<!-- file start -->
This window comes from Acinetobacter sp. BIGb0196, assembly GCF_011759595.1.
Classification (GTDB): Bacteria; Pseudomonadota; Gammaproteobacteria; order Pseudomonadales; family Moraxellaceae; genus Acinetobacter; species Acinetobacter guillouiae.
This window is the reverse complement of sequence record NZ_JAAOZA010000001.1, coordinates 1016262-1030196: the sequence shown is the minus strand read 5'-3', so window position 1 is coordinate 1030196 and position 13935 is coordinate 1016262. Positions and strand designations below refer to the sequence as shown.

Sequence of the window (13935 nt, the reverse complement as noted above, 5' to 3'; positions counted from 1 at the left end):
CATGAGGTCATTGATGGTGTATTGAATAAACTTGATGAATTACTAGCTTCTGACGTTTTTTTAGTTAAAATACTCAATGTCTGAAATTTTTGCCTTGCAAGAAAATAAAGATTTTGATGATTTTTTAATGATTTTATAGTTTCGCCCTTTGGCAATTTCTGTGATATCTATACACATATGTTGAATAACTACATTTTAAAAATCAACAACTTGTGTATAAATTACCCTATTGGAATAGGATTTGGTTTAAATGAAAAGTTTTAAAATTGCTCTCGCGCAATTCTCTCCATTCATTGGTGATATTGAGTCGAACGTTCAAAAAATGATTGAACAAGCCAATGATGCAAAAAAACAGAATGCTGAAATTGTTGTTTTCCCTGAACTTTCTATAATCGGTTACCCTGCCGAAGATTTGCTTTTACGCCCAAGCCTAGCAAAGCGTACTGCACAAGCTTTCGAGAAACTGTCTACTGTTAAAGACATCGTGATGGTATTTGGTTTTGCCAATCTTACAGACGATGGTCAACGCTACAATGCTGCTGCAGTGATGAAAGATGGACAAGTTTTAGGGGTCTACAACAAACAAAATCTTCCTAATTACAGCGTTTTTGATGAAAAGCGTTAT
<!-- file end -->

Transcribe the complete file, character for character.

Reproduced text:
This window comes from Acinetobacter sp. BIGb0196, assembly GCF_011759595.1.
Classification (GTDB): Bacteria; Pseudomonadota; Gammaproteobacteria; order Pseudomonadales; family Moraxellaceae; genus Acinetobacter; species Acinetobacter guillouiae.
This window is the reverse complement of sequence record NZ_JAAOZA010000001.1, coordinates 1016262-1030196: the sequence shown is the minus strand read 5'-3', so window position 1 is coordinate 1030196 and position 13935 is coordinate 1016262. Positions and strand designations below refer to the sequence as shown.

Sequence of the window (13935 nt, the reverse complement as noted above, 5' to 3'; positions counted from 1 at the left end):
CATGAGGTCATTGATGGTGTATTGAATAAACTTGATGAATTACTAGCTTCTGACGTTTTTTTAGTTAAAATACTCAATGTCTGAAATTTTTGCCTTGCAAGAAAATAAAGATTTTGATGATTTTTTAATGATTTTATAGTTTCGCCCTTTGGCAATTTCTGTGATATCTATACACATATGTTGAATAACTACATTTTAAAAATCAACAACTTGTGTATAAATTACCCTATTGGAATAGGATTTGGTTTAAATGAAAAGTTTTAAAATTGCTCTCGCGCAATTCTCTCCATTCATTGGTGATATTGAGTCGAACGTTCAAAAAATGATTGAACAAGCCAATGATGCAAAAAAACAGAATGCTGAAATTGTTGTTTTCCCTGAACTTTCTATAATCGGTTACCCTGCCGAAGATTTGCTTTTACGCCCAAGCCTAGCAAAGCGTACTGCACAAGCTTTCGAGAAACTGTCTACTGTTAAAGACATCGTGATGGTATTTGGTTTTGCCAATCTTACAGACGATGGTCAACGCTACAATGCTGCTGCAGTGATGAAAGATGGACAAGTTTTAGGGGTCTACAACAAACAAAATCTTCCTAATTACAGCGTTTTTGATGAAAAGCGTTAT